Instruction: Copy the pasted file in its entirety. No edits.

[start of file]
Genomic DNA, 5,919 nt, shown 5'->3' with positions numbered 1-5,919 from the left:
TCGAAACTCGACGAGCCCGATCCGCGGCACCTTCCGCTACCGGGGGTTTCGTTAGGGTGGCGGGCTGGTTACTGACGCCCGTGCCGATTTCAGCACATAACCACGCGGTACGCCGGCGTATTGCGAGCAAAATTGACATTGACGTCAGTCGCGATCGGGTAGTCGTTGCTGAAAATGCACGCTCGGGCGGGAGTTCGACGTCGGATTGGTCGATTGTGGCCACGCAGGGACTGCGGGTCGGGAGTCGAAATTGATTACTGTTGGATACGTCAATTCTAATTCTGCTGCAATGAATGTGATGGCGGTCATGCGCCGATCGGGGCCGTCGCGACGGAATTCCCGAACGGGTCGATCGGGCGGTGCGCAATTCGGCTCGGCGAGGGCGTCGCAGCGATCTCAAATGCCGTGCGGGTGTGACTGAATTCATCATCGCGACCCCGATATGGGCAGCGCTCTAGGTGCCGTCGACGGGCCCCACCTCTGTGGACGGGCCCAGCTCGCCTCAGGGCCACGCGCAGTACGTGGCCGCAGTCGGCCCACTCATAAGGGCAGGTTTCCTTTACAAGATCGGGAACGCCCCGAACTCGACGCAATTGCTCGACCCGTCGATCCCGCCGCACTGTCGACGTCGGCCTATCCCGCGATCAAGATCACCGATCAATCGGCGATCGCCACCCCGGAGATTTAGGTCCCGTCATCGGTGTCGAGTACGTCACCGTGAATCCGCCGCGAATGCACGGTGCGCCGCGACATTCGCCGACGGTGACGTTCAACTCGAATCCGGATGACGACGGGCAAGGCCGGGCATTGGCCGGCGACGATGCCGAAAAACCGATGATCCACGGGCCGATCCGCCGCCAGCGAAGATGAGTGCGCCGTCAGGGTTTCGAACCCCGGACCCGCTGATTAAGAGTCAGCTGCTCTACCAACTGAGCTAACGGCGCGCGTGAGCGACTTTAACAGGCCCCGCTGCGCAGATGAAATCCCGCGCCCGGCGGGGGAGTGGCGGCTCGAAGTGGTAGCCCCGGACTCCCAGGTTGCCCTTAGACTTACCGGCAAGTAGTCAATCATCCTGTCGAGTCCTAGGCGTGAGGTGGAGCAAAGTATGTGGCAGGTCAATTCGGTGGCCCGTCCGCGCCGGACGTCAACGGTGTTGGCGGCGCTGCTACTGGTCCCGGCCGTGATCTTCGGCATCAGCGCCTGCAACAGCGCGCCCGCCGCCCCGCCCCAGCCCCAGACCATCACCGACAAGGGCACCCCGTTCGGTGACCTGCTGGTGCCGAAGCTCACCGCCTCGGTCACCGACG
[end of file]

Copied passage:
Genomic DNA, 5,919 nt, shown 5'->3' with positions numbered 1-5,919 from the left:
TCGAAACTCGACGAGCCCGATCCGCGGCACCTTCCGCTACCGGGGGTTTCGTTAGGGTGGCGGGCTGGTTACTGACGCCCGTGCCGATTTCAGCACATAACCACGCGGTACGCCGGCGTATTGCGAGCAAAATTGACATTGACGTCAGTCGCGATCGGGTAGTCGTTGCTGAAAATGCACGCTCGGGCGGGAGTTCGACGTCGGATTGGTCGATTGTGGCCACGCAGGGACTGCGGGTCGGGAGTCGAAATTGATTACTGTTGGATACGTCAATTCTAATTCTGCTGCAATGAATGTGATGGCGGTCATGCGCCGATCGGGGCCGTCGCGACGGAATTCCCGAACGGGTCGATCGGGCGGTGCGCAATTCGGCTCGGCGAGGGCGTCGCAGCGATCTCAAATGCCGTGCGGGTGTGACTGAATTCATCATCGCGACCCCGATATGGGCAGCGCTCTAGGTGCCGTCGACGGGCCCCACCTCTGTGGACGGGCCCAGCTCGCCTCAGGGCCACGCGCAGTACGTGGCCGCAGTCGGCCCACTCATAAGGGCAGGTTTCCTTTACAAGATCGGGAACGCCCCGAACTCGACGCAATTGCTCGACCCGTCGATCCCGCCGCACTGTCGACGTCGGCCTATCCCGCGATCAAGATCACCGATCAATCGGCGATCGCCACCCCGGAGATTTAGGTCCCGTCATCGGTGTCGAGTACGTCACCGTGAATCCGCCGCGAATGCACGGTGCGCCGCGACATTCGCCGACGGTGACGTTCAACTCGAATCCGGATGACGACGGGCAAGGCCGGGCATTGGCCGGCGACGATGCCGAAAAACCGATGATCCACGGGCCGATCCGCCGCCAGCGAAGATGAGTGCGCCGTCAGGGTTTCGAACCCCGGACCCGCTGATTAAGAGTCAGCTGCTCTACCAACTGAGCTAACGGCGCGCGTGAGCGACTTTAACAGGCCCCGCTGCGCAGATGAAATCCCGCGCCCGGCGGGGGAGTGGCGGCTCGAAGTGGTAGCCCCGGACTCCCAGGTTGCCCTTAGACTTACCGGCAAGTAGTCAATCATCCTGTCGAGTCCTAGGCGTGAGGTGGAGCAAAGTATGTGGCAGGTCAATTCGGTGGCCCGTCCGCGCCGGACGTCAACGGTGTTGGCGGCGCTGCTACTGGTCCCGGCCGTGATCTTCGGCATCAGCGCCTGCAACAGCGCGCCCGCCGCCCCGCCCCAGCCCCAGACCATCACCGACAAGGGCACCCCGTTCGGTGACCTGCTGGTGCCGAAGCTCACCGCCTCGGTCACCGACG